Best Water Filter for a Bug Out Location

   08.23.18

Best Water Filter for a Bug Out Location

What is the best water filter for a bug out location?  The term “best” is subjective.  The best water filter for one person may not be the best for someone else.

For the sake of discussion let’s narrow our search to water filters which can be easily found.  This means someone can get on the Internet, do a search, buy online, and have the product delivered in just a couple of days.

Let’s also focus on water filters that are easy to set up and use.

Next criteria is the water filter can not have a pump.  Pump handles can break, so exclude filters that have a manual hand pump.

This leaves us with gravity filters.

Berkey Water Filters

Berkey water filter at a bug out location
Berkey water filter at a bug out location

Let’s start off with an admission, I like the stainless steel Berkey water filters.  Each black filter has an estimated life expectancy (based on source water) of around 3,000 gallons.  So four filters would provide an estimated 12,000 gallons of safe drinking water.

Stainless means rodents probably will not chew through the housing.  This manes them idea for storing at remote cabins.

Berkey model capacity, source Berkey Water:

  • Big Berkey: 2.25 gallons
  • Royal Berkey: 3.25 gallons
  • Imperial Berkey: 4.5 gallons
  • Crown Berkey: 6 gallons

Imperial Berkey can have up to six filters.

Crown Berkey can up to eight filters.

With the filters having a rating of around 3,000 gallons each, six filters would provide an estimated 18,000 gallons, and eight filters an estimated 24,000 gallons.

Berkey filters remove an estimated 99.9% of contaminates.

Sawyer PointOne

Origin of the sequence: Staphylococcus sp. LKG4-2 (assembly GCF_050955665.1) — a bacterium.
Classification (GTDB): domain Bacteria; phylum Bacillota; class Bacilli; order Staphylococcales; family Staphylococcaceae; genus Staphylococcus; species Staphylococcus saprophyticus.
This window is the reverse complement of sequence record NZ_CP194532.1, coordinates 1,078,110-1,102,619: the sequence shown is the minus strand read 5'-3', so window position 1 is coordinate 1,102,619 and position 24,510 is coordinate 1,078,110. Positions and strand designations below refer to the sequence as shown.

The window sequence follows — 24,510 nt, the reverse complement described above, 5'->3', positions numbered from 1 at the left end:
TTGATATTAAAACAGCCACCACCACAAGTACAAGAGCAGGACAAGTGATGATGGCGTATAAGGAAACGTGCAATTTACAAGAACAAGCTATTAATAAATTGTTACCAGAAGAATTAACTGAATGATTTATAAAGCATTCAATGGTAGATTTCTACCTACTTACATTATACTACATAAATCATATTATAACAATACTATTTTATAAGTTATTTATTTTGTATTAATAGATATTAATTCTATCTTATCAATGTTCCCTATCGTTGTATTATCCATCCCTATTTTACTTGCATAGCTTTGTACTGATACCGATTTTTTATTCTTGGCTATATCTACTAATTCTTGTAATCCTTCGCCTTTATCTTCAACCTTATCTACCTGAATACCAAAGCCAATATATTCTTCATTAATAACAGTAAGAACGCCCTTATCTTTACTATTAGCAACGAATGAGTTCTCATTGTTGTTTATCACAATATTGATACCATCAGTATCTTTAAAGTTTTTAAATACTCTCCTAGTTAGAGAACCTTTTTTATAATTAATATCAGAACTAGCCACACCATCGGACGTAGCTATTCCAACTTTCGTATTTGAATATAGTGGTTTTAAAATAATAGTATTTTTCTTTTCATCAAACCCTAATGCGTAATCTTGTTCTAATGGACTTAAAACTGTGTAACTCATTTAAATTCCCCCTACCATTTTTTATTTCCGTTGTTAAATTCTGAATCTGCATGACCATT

Sawyer PointOne water filter
Sawyer PointOne used as inline water filter.

After using the Sawyer PointOne, it has become one of my favorite water filters.  Sawyer says the PointOne will filter an amazing one million gallons of water – depending on water source.  I would imagine filtering muddy marsh water would bring the filter to its knees.

When I ordered my Sawyer PointOne from Amazon I also ordered the inline kit.  The kit allows the PointOne to be attached to a water bag, such as a platypus bag. This allows water to be filtered on demand. During the power outage after Hurricane Harvey, the Sawyer PointOne was used to filter was from a creek that runs through the farm.

As of August 2018, the Sawyer PointOne personal kit – water bag and back flush syringe cost – cost 26.88 from Amazon and is eligible for Amazon Prime shipping. So for a little over $100, each person in a family of four could have their own personal water filter.

The bad news, the housing is made of plastic / polymer.  This means the filters should be stored in a metal container if they are left in a remote cabin.  Why a metal container? Because of rodents such as mice and rats.

Final Thoughts

Special mention to the Sawyer Mini and the Lifestraw.

The Sawyer Mini has a loyal following, but the flow rate of the PointOne beats the Mini hands down.  Will the Sawyer Mini get the job done? Of course it will.  For the price and performance, the PointOne is hard to beat.

Then there is the Lifestraw.  This is a lightweight water filter that belongs in every backpack.  The Lifestraw is so good, I included in the list Five Items Every Backpack Should Have.

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